Great Horned Owl

Great Horned Owl

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Great Horned Owl Female And Chicks At Nest Hole

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Great Horned Owl Nestlings

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Great Horned Owl (Chick)

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Great Horned Owl

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Great Horned Owl

Great Horned Owl photo
Bubo virginianus
Strigidae (owls) in the order Strigiformes

A large owl with wide-set ear tufts, a reddish, brown or gray face and a white throat. The iris is yellow. The upper parts are mottled brown; the underparts are light with brown barring.

Length: 22 inches (tip of bill to tip of tail).
Habitat and conservation: 
Great horned owls are found in many habitats, from deep forests to urban areas.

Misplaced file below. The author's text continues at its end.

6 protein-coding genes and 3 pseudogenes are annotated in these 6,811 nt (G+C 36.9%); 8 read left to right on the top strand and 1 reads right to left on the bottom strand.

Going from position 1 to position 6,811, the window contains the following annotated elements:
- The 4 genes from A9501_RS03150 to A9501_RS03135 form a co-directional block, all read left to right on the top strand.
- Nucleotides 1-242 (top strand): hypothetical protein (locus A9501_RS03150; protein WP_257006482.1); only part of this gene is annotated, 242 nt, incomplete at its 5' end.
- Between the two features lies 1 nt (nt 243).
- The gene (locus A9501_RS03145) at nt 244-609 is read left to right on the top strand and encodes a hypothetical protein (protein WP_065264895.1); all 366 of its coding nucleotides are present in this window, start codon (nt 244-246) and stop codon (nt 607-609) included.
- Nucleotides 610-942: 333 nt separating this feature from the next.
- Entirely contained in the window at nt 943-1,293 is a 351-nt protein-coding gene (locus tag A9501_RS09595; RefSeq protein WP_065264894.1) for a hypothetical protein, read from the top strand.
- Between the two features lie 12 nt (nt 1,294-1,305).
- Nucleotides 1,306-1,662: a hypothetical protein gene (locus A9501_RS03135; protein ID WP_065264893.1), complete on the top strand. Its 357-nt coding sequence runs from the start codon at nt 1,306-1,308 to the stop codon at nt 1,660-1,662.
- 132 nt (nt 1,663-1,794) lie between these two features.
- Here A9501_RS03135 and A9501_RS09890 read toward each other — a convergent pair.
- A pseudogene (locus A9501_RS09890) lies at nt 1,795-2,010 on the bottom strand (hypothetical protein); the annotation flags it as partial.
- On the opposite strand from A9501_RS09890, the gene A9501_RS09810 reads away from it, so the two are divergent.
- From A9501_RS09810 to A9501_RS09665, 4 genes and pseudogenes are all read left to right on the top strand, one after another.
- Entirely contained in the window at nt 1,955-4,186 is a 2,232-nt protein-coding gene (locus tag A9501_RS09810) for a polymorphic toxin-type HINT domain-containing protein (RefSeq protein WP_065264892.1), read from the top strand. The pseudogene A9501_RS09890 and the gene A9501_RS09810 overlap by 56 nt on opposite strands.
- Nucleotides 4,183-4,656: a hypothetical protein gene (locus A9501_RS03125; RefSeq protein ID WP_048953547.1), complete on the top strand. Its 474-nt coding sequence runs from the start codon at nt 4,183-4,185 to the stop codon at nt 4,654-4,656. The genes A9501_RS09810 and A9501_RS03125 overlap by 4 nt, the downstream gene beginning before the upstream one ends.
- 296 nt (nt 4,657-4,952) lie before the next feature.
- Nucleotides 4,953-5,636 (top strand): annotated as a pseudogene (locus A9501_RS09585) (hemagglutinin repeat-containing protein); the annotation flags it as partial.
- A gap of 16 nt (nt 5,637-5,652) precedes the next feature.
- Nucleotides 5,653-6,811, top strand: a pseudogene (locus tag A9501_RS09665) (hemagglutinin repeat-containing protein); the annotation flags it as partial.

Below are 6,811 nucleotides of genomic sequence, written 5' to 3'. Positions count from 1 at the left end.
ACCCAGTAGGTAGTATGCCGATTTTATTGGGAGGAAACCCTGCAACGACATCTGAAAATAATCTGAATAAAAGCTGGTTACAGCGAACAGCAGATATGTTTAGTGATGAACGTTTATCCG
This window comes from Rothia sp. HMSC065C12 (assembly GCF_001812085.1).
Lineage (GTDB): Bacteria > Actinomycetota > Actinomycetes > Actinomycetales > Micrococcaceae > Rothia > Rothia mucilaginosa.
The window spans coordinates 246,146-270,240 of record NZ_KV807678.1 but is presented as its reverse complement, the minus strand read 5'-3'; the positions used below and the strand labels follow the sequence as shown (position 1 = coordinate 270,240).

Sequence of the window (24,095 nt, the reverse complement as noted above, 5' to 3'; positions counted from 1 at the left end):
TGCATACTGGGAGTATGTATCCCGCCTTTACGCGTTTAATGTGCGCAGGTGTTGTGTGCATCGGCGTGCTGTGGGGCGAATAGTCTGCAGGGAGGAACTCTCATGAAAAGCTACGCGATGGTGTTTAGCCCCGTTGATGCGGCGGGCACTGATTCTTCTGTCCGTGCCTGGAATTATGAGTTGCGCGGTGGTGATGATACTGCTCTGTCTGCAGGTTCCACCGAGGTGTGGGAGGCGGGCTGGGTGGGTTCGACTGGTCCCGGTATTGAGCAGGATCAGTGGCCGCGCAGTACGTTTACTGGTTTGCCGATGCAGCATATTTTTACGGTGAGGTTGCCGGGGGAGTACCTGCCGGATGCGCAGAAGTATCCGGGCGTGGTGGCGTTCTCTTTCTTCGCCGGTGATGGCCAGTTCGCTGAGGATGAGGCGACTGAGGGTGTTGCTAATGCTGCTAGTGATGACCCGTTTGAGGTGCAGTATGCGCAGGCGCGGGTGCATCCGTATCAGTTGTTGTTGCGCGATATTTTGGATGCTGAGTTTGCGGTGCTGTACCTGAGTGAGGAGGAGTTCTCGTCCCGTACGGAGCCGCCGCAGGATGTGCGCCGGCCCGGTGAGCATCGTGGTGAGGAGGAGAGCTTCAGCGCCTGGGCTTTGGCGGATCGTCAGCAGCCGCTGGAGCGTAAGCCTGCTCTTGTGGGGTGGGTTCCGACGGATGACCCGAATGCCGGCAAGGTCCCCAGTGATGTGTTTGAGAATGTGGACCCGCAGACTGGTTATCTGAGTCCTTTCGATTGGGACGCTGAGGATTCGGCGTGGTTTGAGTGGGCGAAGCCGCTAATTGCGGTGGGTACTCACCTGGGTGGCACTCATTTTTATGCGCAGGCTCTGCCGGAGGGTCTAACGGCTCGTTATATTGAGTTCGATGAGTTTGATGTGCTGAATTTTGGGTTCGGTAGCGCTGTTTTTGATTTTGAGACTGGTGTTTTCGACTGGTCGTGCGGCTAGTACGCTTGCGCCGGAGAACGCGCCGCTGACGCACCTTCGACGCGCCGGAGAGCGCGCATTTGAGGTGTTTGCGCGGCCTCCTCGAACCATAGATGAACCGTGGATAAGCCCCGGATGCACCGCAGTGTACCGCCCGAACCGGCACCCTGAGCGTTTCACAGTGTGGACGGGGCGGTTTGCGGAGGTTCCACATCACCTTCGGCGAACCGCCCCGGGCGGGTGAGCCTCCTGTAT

Prey includes mice, insects, crows, snakes and rabbits; great horned owls have been known to take barred owls, wild turkeys and other larger animals, including skunks.
Distribution in Missouri: 
Common statewide, in most habitats, from forest to urban areas.
Common permanent resident.
Life cycle: 
These owls are nocturnal, with sharp eyes and keen hearing. They observe quietly from a high perch and swoop down to catch prey. Breeding occurs in late January or early February, following a few months of hooting. They often appropriate old nests of other large birds or squirrels but can also nest in cavities or other places. Clutches average 2 eggs, incubation lasts about a month, and young tend to stay near their parents until the next breeding season.
Human connections: 
Great horned owls help reduce populations of mice, rats and other rodents that can be troublesome for humans.
Ecosystem connections: 
As predators, great horned owls play an important role in the wildlife community. Their eggs and young are preyed upon by other predators, including foxes, coyotes and carnivores.
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